Cistematic (http://cistematic.caltech.edu/)

Cistematic is a suite of programs by a fellow Caltech bioinformatics dude, Ali Mortazavi. Cistematic seeks to integrate binding site searches with conservation information. He says it works well, and it seems to have done a great job in human/mouse motif search. It's not particularly usable by bench biologists at the moment, however.

ClusterBuster (http://zlab.bu.edu/cluster-buster/)

ClusterBuster does combinatorial binding site search in medium-sized chunks of DNA. You need to know the binding sites to enter, in general. I have heard good things about it from biologists.

CONSITE (http://www.phylofoot.org/consite/)

CONSITE looks for binding sites in conserved sequence and can also scan sequences with sites from the JASPAR database of known binding sites.

FamilyRelations/Cartwheel (http://family.caltech.edu/tutorial/)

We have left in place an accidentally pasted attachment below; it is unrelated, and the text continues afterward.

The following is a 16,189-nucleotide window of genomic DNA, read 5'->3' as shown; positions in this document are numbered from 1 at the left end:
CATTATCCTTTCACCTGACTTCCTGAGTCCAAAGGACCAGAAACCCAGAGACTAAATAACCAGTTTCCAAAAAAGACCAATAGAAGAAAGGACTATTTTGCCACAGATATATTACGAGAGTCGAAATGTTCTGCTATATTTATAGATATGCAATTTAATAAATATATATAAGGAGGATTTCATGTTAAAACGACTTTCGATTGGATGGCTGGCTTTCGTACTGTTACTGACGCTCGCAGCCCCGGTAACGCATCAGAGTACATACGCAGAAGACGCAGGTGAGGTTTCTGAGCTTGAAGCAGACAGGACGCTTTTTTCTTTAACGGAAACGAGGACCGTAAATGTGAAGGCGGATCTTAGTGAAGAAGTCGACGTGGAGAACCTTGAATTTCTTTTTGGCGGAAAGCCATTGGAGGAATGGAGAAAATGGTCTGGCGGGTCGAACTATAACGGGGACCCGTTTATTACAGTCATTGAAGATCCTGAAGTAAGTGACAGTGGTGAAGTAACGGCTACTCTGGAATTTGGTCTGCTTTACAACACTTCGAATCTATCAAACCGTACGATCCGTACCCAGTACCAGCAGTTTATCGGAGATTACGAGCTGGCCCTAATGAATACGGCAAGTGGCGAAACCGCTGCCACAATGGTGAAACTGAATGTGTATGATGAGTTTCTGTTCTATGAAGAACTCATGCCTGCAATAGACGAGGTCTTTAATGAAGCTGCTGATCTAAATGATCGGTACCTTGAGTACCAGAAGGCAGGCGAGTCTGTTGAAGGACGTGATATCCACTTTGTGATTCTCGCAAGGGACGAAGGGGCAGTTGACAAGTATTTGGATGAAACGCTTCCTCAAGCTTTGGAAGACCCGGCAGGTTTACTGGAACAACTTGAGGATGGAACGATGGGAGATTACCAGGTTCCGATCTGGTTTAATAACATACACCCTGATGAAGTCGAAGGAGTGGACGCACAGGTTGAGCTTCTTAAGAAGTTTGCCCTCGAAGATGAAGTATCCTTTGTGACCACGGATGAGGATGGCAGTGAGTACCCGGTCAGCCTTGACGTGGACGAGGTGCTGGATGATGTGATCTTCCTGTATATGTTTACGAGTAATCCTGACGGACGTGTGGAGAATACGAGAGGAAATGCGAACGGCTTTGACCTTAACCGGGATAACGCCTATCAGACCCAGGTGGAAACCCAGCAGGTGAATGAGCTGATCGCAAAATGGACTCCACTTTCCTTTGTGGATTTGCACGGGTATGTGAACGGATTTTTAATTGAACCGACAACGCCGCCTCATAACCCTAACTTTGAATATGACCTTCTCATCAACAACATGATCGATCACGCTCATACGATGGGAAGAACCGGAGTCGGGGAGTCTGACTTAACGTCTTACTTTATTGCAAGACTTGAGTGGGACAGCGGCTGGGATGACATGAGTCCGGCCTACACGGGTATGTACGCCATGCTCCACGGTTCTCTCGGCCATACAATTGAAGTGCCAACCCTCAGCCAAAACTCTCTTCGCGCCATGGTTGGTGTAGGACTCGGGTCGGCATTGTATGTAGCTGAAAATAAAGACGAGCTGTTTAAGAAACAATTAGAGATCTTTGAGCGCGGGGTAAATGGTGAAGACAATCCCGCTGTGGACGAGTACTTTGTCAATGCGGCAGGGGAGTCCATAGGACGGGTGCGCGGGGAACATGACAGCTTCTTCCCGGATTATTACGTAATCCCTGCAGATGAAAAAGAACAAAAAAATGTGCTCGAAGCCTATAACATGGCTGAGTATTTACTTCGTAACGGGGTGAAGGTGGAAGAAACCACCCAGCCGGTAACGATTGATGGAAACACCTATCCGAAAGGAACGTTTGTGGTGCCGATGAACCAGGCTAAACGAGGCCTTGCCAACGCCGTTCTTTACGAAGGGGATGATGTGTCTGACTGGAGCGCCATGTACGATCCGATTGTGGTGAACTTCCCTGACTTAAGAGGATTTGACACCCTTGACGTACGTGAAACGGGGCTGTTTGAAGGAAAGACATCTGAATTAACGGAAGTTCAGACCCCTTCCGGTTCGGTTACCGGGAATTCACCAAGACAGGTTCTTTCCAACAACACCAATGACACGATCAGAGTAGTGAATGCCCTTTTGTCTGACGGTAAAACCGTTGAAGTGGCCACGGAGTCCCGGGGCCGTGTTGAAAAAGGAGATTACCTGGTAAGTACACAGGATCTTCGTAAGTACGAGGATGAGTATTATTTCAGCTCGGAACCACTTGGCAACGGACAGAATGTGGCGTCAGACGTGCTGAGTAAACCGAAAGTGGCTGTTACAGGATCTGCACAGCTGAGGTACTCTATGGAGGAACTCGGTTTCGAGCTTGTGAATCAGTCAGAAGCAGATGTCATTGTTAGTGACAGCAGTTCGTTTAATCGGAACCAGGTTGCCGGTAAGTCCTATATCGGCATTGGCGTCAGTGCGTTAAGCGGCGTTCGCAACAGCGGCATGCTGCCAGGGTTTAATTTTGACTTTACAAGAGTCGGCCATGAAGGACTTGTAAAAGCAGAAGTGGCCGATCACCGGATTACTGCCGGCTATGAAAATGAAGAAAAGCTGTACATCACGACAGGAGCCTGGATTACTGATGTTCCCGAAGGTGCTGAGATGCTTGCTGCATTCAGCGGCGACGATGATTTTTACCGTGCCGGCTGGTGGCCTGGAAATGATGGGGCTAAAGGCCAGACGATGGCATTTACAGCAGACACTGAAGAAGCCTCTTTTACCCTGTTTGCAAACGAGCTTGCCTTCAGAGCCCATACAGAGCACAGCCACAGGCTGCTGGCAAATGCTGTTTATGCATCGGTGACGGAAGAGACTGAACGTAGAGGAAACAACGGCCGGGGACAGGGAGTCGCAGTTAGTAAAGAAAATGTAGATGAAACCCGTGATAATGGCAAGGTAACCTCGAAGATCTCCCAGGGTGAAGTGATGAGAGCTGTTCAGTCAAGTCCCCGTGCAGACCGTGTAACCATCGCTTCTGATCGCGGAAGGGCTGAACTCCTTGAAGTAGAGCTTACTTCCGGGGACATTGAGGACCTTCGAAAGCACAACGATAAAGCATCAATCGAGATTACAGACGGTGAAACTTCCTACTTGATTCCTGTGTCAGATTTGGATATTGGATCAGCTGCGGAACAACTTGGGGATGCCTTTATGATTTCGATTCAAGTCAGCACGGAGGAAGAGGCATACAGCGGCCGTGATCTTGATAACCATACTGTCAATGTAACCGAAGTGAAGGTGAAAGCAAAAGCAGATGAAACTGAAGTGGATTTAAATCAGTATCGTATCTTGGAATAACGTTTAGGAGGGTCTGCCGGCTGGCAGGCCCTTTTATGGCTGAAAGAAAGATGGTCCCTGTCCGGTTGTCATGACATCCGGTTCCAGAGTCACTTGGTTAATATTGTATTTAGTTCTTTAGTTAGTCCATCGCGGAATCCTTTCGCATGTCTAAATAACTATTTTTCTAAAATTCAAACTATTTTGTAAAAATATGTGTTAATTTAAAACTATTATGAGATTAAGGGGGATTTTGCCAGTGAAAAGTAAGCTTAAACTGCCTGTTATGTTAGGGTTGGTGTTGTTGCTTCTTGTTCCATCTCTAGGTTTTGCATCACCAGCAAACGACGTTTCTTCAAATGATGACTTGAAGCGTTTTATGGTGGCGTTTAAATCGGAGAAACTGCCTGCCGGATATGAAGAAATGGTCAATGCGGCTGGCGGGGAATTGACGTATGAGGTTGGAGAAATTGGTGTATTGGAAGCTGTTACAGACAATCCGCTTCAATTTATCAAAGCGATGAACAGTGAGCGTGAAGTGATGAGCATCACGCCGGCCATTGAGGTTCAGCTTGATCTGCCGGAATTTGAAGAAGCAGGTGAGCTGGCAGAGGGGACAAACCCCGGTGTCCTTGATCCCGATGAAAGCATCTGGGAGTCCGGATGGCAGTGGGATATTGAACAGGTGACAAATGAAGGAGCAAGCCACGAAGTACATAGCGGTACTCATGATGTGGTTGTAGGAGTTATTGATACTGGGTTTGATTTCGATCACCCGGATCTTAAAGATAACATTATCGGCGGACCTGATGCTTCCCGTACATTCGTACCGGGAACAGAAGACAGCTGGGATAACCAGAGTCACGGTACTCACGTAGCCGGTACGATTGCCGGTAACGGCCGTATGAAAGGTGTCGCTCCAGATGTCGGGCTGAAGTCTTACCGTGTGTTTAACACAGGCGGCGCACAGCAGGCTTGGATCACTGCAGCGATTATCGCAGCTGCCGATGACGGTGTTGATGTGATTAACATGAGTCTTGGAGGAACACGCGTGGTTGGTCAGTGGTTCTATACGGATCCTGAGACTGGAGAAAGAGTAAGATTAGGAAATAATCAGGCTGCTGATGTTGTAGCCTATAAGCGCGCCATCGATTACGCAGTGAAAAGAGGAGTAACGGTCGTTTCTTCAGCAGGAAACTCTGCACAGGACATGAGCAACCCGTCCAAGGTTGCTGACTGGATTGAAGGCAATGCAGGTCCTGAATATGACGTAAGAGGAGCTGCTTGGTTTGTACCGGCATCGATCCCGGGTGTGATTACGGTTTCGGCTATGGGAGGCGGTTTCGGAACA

My program for comparative sequence analysis. I like it. I hear that it works pretty well in many species, and it has a nice tutorial.

FlyEnhancer (http://flyenhancer.org/Main)

FlyEnhancer does a combinatorial search for known binding sites, specifically in Drosophila. It works quite well, I hear. Because comparative sequence analysis doesn't seem to work in flies, this is your best bet for cis-regulatory analysis.

MEME and MAST (http://meme.sdsc.edu/meme/intro.html)

MEME and MAST are programs to discover overrepresented motifs and search for known motifs, respectively. I haven't used them myself but they are standard tools that work fairly well. In particular, MEME is very sensitive albeit much slower than AlignACE.

PipMaker (http://pipmaker.bx.psu.edu/pipmaker/)